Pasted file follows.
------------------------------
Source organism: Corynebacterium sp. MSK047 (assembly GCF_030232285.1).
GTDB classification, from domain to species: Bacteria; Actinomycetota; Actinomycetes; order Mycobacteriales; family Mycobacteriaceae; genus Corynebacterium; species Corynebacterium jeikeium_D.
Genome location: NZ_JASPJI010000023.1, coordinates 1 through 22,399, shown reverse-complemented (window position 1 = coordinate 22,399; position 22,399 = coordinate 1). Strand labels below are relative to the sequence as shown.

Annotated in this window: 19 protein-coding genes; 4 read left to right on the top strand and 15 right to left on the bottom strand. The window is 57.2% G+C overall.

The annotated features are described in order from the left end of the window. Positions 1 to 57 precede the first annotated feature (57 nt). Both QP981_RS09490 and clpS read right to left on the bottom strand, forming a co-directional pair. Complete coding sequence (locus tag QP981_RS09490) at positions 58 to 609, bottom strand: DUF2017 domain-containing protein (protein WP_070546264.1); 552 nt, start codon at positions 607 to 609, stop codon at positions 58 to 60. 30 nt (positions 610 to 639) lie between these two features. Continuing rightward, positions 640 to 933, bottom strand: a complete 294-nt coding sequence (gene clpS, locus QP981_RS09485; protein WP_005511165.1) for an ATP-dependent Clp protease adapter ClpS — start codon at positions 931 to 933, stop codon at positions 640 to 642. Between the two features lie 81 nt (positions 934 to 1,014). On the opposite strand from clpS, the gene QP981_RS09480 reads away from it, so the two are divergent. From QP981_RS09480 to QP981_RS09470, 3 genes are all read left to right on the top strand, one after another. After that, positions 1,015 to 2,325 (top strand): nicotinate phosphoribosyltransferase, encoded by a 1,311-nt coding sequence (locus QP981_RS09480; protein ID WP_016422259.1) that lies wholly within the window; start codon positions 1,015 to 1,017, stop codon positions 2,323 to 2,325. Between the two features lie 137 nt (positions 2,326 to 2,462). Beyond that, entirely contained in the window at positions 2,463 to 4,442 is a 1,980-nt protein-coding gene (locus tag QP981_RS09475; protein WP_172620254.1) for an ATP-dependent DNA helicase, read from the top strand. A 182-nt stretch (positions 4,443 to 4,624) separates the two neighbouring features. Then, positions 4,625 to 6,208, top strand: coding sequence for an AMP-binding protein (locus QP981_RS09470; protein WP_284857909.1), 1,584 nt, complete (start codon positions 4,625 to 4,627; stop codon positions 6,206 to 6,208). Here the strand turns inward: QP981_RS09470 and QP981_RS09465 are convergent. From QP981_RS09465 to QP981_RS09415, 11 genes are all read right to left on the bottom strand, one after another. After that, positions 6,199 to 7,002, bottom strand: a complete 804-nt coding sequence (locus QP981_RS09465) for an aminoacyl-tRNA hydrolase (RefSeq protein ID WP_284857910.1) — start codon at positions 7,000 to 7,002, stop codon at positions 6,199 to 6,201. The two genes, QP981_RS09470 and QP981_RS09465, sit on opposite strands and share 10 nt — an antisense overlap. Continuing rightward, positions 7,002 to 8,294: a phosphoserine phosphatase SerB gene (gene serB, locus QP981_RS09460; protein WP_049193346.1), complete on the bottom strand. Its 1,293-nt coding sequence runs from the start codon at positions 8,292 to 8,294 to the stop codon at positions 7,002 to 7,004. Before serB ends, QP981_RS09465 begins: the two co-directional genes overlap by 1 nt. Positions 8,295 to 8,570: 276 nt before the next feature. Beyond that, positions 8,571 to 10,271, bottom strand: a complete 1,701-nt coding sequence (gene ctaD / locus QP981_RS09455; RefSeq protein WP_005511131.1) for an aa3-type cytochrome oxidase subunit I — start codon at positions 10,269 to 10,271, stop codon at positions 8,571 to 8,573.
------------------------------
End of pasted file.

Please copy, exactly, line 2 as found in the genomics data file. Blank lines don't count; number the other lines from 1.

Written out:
GTDB classification, from domain to species: Bacteria; Actinomycetota; Actinomycetes; order Mycobacteriales; family Mycobacteriaceae; genus Corynebacterium; species Corynebacterium jeikeium_D.